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bicyclerider edspratt's article
Jan 5, 2021 at 15:19
Jan 5, 2021
Orbea's New Raw Carbon Finish Saves Up to 100 Grams
@jaame: Haha cheers man! I've been building more or less wild bikes for many years, but with those two xc bikes my builds started to get a lot of attention so now things are a little different of course with some support. But those two, the Genius and my alu Scale were fully paid for. Absolutely, some more than others but they all get properly ridden. I've taken xc bikes tot he bike park, raced and for example that World's Lightest Spark build survived the ABSA Cape Epic stage race under its new owner. While you can damage frames with the knife method for sure, cuts like that is nothing I worry about. It can happen quite easily on sharp corners/edges of frames but with a stiff knife blade and good technique you'd b e fine. As for that specific problem you describe I dare say that in most cases it's not about surface damage but over tightening. While a scratch isn't good and can lead to failure, in many places on a bike you so many layers of carbon that a very minor damage to the outer layer won't cause a failure. For example most frames are sanded quite a lot after they come out of the mold, so they sand through the outer layer in spots at the factory already. But especially lightweight handlebars and seat posts are sensitive to over tightening, an I've seen quite a few cases over the years.
bicyclerider edspratt's article
Jan 5, 2021 at 11:16
Jan 5, 2021
Orbea's New Raw Carbon Finish Saves Up to 100 Grams
@jaame: I use mostly knives when raw carbon is the goal and sanding for when I'm repainting. While I have a bit more support these days I've paid for several of the frames I've stripped in the past, for example the "World's Lightest" Scale SL and Spark SL builds.
bicyclerider bicyclerider's photo
Dec 21, 2020 at 15:08
Dec 21, 2020
Scott Spark? Never heard of it!

bicyclerider bicyclerider's photo
Dec 21, 2020 at 15:06
Dec 21, 2020
Stack heights and also reach actually are a little different. The black one is a size M with 120mm fork, red one is size M with 100mm fork and the white is size L (plus head tube modifications) with 120mm fork. Strange as that may seem, it was never a goal to have them identical geometry wise. On the contrary it felt like more fun to make them all feel like quite different bikes despite being based on the same frame model. That way they all have their strengths, weaknesses and personalities and I can pick the "right" one depending on what kind of ride I'm going on. :)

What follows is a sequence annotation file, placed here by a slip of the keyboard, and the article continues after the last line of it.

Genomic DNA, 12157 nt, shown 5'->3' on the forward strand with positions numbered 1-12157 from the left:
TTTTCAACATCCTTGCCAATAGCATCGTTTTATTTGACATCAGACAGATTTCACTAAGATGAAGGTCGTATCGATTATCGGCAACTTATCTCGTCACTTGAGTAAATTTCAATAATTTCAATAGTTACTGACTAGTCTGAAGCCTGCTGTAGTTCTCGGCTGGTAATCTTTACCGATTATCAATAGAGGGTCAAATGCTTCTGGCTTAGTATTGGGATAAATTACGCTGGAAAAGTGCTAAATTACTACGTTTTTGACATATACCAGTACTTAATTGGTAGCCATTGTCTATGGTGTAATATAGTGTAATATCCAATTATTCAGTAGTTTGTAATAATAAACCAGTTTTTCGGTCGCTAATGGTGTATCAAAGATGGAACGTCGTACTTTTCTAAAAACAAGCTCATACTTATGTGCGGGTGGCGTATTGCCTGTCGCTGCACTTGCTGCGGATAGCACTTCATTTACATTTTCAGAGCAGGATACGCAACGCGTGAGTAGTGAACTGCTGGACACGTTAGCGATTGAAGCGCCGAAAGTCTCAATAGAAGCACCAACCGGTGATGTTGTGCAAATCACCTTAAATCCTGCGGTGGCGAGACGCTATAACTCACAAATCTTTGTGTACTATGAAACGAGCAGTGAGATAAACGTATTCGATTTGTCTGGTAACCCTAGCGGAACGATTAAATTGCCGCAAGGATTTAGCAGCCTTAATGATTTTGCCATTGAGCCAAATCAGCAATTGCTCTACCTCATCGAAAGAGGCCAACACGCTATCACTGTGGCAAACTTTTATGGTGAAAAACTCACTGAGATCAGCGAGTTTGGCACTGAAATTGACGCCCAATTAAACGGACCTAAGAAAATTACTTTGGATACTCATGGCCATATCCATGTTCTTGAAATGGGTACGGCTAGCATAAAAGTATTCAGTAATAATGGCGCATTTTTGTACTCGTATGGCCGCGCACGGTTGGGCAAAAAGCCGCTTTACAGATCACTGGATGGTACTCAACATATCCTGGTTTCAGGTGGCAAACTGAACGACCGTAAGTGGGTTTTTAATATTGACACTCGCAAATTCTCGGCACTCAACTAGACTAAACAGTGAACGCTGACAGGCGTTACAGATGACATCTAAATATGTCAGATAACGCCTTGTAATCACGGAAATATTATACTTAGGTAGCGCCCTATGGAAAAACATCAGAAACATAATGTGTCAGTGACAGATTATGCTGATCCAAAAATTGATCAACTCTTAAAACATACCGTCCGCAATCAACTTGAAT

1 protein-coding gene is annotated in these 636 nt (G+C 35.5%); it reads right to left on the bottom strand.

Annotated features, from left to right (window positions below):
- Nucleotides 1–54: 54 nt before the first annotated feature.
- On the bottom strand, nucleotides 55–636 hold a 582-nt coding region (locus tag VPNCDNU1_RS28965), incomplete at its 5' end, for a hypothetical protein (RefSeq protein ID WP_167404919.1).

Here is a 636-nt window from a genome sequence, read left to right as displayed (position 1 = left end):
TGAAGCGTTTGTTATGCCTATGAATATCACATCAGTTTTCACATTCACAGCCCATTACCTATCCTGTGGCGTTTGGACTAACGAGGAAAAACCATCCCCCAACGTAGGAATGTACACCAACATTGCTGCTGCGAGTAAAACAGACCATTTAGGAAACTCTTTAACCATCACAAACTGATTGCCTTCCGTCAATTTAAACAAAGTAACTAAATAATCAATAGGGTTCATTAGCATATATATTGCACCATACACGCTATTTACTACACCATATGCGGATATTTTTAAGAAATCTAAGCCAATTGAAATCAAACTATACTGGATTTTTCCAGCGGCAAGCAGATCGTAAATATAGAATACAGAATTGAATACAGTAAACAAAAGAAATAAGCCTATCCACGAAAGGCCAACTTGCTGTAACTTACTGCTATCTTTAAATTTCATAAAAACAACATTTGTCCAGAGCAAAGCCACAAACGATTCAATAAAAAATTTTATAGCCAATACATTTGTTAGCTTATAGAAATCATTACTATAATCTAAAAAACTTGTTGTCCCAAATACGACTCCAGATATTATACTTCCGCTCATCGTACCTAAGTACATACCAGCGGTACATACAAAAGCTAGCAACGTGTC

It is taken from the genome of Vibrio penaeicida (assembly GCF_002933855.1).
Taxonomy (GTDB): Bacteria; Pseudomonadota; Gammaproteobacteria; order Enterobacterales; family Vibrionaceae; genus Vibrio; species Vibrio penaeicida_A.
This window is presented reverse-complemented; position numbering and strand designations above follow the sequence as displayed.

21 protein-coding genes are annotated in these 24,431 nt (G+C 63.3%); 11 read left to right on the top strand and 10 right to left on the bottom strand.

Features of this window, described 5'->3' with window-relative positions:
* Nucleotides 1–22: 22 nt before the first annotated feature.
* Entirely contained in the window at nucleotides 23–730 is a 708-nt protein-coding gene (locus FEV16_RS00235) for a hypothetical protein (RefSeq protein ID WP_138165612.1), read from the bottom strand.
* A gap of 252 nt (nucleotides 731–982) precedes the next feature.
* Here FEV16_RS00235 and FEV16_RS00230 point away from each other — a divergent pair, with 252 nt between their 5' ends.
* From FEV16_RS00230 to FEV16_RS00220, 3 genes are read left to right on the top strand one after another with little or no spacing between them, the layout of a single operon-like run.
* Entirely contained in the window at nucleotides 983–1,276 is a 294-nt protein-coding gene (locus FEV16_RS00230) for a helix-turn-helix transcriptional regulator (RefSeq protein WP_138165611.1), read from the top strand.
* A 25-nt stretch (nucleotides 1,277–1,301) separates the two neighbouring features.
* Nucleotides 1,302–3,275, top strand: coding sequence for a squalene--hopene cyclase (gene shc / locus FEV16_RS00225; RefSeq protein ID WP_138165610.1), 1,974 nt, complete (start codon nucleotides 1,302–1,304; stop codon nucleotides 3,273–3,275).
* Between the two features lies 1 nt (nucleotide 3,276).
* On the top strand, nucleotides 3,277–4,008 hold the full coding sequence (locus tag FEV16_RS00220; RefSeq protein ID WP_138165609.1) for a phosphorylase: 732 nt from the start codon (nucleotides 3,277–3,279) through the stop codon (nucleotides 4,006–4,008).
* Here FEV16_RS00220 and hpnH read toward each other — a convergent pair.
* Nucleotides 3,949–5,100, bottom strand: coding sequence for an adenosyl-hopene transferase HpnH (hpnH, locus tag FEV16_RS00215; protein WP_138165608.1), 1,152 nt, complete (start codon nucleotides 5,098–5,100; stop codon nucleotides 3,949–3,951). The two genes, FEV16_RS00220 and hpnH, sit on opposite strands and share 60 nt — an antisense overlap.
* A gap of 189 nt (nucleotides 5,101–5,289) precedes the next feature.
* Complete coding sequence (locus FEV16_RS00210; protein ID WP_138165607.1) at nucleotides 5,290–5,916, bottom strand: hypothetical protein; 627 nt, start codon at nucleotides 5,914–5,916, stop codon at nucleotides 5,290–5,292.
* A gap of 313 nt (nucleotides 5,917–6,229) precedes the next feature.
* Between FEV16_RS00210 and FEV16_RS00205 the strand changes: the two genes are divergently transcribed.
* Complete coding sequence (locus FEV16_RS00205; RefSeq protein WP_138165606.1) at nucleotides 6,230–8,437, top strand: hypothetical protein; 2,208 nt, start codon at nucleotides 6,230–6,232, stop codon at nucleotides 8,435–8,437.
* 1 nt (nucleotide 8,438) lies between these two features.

Added 1 photo to HyperSpark
Dec 21, 2020 at 13:49
Dec 21, 2020
7 comments – Add comment
bicyclerider bicyclerider's photo
Dec 16, 2020 at 17:27
Dec 16, 2020
Some timing! Pretty much finished it today, just small things left like suspension settings, adding sealant and so on. Aiming for presentation in the second half of January.

bicyclerider mikelevy's article
Dec 8, 2020 at 16:45
Dec 8, 2020
First Look: Intend's New Inverted Fork Uses One and a Half Crowns
Pinkbike comment section every day: Bicycle brands suck for just taking baby steps, with just minor improvements for every new model. Pinkbike comment section when someone actually makes a big change to something: This is weird, I don't care that I haven't tried it and don't actually know if it's great - please give me back my security blanket and the small baby steps I'm comfortable with.
bicyclerider bicyclerider's photo
Nov 26, 2020 at 15:45
Nov 26, 2020
@cyclebiker0-0: It's a regular 400mm total length, minimum insert is 8cm and I'm at around 9cm I think.

Nov 22, 2020 at 8:10
Nov 22, 2020
bicyclerider bicyclerider's photo
Nov 12, 2020 at 14:53
Nov 12, 2020
(In case you're not ironic haha) That's actually the maximum insert mark. Lightweight seat posts like this have a specific clamping zone.

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